Articles | Volume 13, issue 17
Atmos. Chem. Phys., 13, 8755–8770, 2013

Special issue: The Pan European Gas-Aerosols Climate Interaction Study...

Atmos. Chem. Phys., 13, 8755–8770, 2013

Research article 03 Sep 2013

Research article | 03 Sep 2013

Secondary aerosol formation from stress-induced biogenic emissions and possible climate feedbacks

Th. F. Mentel1, E. Kleist2, S. Andres1, M. Dal Maso3,1,*, T. Hohaus1, A. Kiendler-Scharr1, Y. Rudich4, M. Springer1, R. Tillmann1, R. Uerlings2, A. Wahner1, and J. Wildt2 Th. F. Mentel et al.
  • 1Institut für Energie- und Klimaforschung, IEK-8, Forschungszentrum Jülich, Germany
  • 2Institut für Bio- und Geowissenschaften, IBG-2, Forschungszentrum Jülich, Germany
  • 3Department of Physics, University of Helsinki, P.O. Box 48, 00014, Helsinki, Finland
  • 4Weizmann Institute of Science, Rehovot, 76100, Israel
  • *now: Dept. of Physics, Tampere University of Technology, 33101 Tampere, Finland

Abstract. Atmospheric aerosols impact climate by scattering and absorbing solar radiation and by acting as ice and cloud condensation nuclei. Biogenic secondary organic aerosols (BSOAs) comprise an important component of atmospheric aerosols. Biogenic volatile organic compounds (BVOCs) emitted by vegetation are the source of BSOAs. Pathogens and insect attacks, heat waves and droughts can induce stress to plants that may impact their BVOC emissions, and hence the yield and type of formed BSOAs, and possibly their climatic effects. This raises questions of whether stress-induced changes in BSOA formation may attenuate or amplify effects of climate change. In this study we assess the potential impact of stress-induced BVOC emissions on BSOA formation for tree species typical for mixed deciduous and Boreal Eurasian forests. We studied the photochemical BSOA formation for plants infested by aphids in a laboratory setup under well-controlled conditions and applied in addition heat and drought stress. The results indicate that stress conditions substantially modify BSOA formation and yield. Stress-induced emissions of sesquiterpenes, methyl salicylate, and C17-BVOCs increase BSOA yields. Mixtures including these compounds exhibit BSOA yields between 17 and 33%, significantly higher than mixtures containing mainly monoterpenes (4–6% yield). Green leaf volatiles suppress SOA formation, presumably by scavenging OH, similar to isoprene. By classifying emission types, stressors and BSOA formation potential, we discuss possible climatic feedbacks regarding aerosol effects. We conclude that stress situations for plants due to climate change should be considered in climate–vegetation feedback mechanisms.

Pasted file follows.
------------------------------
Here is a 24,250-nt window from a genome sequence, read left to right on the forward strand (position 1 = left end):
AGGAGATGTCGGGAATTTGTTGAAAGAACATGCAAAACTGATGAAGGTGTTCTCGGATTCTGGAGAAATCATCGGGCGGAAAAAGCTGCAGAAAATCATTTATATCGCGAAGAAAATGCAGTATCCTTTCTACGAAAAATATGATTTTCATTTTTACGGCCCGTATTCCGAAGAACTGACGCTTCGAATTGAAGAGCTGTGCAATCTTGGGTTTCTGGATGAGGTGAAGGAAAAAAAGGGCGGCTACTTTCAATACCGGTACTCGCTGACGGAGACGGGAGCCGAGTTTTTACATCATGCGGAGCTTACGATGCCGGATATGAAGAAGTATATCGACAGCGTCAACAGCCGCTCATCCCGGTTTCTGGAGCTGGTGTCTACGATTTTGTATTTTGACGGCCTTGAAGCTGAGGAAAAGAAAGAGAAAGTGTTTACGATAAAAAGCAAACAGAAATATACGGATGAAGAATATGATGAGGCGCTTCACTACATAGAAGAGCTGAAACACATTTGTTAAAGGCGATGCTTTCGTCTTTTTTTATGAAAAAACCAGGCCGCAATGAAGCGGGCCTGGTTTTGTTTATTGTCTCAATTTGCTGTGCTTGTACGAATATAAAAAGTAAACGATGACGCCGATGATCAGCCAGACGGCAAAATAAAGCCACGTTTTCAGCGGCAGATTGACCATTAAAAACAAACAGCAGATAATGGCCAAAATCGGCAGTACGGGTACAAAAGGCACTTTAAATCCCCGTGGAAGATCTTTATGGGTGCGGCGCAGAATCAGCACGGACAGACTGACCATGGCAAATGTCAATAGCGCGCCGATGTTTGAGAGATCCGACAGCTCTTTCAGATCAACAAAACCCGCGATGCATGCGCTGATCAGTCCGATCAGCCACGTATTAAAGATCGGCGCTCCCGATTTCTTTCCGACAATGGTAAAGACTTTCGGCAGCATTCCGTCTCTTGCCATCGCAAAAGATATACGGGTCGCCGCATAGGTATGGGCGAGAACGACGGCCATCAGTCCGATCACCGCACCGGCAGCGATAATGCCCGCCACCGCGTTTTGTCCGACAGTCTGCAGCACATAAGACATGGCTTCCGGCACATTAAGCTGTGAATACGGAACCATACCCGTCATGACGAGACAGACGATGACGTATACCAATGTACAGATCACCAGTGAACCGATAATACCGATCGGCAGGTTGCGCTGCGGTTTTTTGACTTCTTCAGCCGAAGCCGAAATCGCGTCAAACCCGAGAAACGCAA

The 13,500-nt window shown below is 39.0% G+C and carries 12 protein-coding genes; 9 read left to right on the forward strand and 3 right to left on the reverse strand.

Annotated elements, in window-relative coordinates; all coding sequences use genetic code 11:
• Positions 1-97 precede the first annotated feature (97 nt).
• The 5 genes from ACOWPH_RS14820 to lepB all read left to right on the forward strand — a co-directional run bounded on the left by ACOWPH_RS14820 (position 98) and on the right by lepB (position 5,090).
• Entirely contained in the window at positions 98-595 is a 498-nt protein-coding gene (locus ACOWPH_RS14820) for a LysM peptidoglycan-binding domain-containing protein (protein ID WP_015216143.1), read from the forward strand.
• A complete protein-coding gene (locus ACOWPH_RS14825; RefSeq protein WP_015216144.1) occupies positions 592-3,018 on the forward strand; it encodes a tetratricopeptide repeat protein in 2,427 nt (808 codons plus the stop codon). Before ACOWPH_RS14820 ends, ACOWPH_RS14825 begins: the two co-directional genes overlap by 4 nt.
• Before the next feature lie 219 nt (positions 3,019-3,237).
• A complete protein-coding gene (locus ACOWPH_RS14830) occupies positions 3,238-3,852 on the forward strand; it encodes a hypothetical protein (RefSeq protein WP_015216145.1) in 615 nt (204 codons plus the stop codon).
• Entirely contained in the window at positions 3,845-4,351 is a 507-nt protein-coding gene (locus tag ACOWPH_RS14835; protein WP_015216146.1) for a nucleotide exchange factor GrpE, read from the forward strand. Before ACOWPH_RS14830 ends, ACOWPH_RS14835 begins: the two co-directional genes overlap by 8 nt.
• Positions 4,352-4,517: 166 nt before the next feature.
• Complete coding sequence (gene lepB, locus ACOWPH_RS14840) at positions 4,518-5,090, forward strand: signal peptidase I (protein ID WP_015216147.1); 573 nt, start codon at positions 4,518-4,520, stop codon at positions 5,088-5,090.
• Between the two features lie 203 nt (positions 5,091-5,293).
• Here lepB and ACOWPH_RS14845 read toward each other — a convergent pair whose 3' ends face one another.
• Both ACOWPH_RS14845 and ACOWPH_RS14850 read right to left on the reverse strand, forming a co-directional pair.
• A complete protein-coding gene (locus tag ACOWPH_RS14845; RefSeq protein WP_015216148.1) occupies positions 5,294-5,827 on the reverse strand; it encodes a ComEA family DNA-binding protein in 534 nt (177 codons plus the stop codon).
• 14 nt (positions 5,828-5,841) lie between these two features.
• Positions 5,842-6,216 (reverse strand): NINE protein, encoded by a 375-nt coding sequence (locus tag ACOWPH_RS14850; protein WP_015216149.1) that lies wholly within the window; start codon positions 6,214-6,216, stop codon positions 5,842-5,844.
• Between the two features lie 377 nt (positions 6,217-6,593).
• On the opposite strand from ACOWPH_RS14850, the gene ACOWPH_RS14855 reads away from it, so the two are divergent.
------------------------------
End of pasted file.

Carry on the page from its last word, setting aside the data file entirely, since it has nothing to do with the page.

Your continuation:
Final-revised paper